CPS officials said later Wednesday they will be amending their guidelines to make it clear that the public is not required to sign up in advance in order to attend the board meeting.
“Our goal is to ensure the safety and accommodate the needs of all attending our monthly Board of Education meetings,” said CPS spokeswoman Becky Carroll. “That is why we are requesting, but not requiring, that members of the public planning to attend these meetings to register in advance so we can best prepare to accommodate all visitors on those days. Any member of the public who wishes to attend the Board meeting can do so without registering in advance given that there is adequate space in Board chambers and its overflow room."
Read the article at the chicagotribune.com here
Lack of transparency
The City Council approval of the Chicago Infrastructure Trust ordinance was a vote to value political interests over the public interest and passed with inadequate public protections despite unanswered questions from aldermen, the public and the city's inspector general. The lack of transparency surrounding the decision-making process was patently unacceptable. Transparency and accountability, particularly in government contracting and spending, are critical tools to prevent corruption, boost public confidence in government and ensure fiscal responsibility.
While generally the city has provided greater accessibility to some government information, how deep the transparency commitment is becomes evident when crucial issues such as the CIT are in play. Reasonable accountability standards such as bringing the CIT under the purview of the inspector general's office, requiring council votes on all taxpayer dollar commitments, detailing enforcement provisions, ensuring compliance with ethics and procurement ordinances, and even declaring the CIT to be a subsidiary city public body to ensure compliance with state transparency laws were ignored. This lack of accountability is also inconsistent with Illinois Nonprofit Principles and Best Practices.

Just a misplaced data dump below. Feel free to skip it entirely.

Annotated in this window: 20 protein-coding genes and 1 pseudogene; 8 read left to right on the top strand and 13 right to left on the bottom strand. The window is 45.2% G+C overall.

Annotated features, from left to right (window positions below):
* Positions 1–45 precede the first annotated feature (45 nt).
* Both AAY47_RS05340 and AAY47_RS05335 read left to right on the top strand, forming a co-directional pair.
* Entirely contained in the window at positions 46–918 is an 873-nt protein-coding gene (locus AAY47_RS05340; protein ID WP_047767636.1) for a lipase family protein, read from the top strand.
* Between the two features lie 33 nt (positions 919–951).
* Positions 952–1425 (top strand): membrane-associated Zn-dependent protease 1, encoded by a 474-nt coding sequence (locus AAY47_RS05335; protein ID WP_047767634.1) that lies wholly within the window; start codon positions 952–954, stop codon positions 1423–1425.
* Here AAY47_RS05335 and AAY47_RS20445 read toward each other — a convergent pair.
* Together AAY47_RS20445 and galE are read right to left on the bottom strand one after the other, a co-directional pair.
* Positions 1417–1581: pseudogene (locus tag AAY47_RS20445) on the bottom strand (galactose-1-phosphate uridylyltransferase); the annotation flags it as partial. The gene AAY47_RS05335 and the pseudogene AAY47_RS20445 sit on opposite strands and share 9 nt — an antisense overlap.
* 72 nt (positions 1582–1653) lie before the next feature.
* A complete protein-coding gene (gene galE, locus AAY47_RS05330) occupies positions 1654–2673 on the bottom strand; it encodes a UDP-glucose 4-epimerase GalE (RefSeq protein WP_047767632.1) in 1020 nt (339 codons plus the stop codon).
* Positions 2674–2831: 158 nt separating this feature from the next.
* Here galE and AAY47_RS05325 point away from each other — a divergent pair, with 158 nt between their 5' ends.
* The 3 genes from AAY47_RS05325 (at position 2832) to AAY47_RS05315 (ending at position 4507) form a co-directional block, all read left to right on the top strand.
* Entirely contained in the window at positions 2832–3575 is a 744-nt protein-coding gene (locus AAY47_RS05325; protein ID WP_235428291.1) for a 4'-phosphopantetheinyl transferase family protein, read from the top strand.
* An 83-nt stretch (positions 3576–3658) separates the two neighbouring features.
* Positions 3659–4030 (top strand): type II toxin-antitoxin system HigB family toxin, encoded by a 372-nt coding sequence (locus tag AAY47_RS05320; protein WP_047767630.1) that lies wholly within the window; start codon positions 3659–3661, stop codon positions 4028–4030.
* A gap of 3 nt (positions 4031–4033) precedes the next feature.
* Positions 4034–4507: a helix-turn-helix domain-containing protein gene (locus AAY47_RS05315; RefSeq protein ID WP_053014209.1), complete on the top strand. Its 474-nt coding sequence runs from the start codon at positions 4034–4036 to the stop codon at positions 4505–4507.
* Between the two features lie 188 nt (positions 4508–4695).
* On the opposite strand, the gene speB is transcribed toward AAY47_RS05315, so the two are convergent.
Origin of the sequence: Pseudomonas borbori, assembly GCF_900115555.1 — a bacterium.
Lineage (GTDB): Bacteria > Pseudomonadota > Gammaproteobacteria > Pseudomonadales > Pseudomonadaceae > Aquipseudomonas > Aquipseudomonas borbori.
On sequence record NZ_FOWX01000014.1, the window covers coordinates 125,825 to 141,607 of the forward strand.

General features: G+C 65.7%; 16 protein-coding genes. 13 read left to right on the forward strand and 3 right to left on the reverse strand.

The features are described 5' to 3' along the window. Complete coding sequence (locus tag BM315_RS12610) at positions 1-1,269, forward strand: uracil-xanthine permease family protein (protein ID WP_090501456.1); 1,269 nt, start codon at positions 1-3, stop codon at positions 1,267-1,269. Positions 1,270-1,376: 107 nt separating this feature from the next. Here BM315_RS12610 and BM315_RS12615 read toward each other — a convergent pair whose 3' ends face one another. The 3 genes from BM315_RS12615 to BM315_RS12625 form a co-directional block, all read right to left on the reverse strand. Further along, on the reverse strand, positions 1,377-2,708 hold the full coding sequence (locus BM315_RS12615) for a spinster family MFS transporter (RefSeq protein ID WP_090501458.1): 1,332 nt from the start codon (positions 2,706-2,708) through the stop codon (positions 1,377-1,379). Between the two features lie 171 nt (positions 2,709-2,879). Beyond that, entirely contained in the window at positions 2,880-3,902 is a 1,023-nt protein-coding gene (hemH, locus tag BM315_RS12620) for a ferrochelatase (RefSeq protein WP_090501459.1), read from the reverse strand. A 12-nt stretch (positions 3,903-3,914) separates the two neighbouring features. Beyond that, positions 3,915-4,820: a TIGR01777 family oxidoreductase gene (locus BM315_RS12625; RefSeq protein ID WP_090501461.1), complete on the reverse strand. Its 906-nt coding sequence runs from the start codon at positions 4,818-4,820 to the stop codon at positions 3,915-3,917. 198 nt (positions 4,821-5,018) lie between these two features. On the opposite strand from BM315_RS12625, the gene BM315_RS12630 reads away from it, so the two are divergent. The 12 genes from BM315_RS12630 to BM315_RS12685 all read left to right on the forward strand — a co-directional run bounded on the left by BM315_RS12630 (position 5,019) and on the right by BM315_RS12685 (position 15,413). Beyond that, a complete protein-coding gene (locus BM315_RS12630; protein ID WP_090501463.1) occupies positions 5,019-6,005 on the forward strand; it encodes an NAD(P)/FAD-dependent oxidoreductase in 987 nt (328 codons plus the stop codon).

Moving forward, public bodies interested in creating similar entities should embrace that the goals of democracy are broader than those of economic development and implement meaningful public interest safeguards such as those suggested. Our organizations, along with the Donors Forum, Illinois Campaign for Political Reform, League of Women Voters of Illinois and Mexican American Legal Defense and Education Fund believe that the people of Chicago deserve better.
— Brian Imus, director, Illinois Public Interest Research Group, and Terry Pastika, executive director, Citizen Advocacy Center, Chicago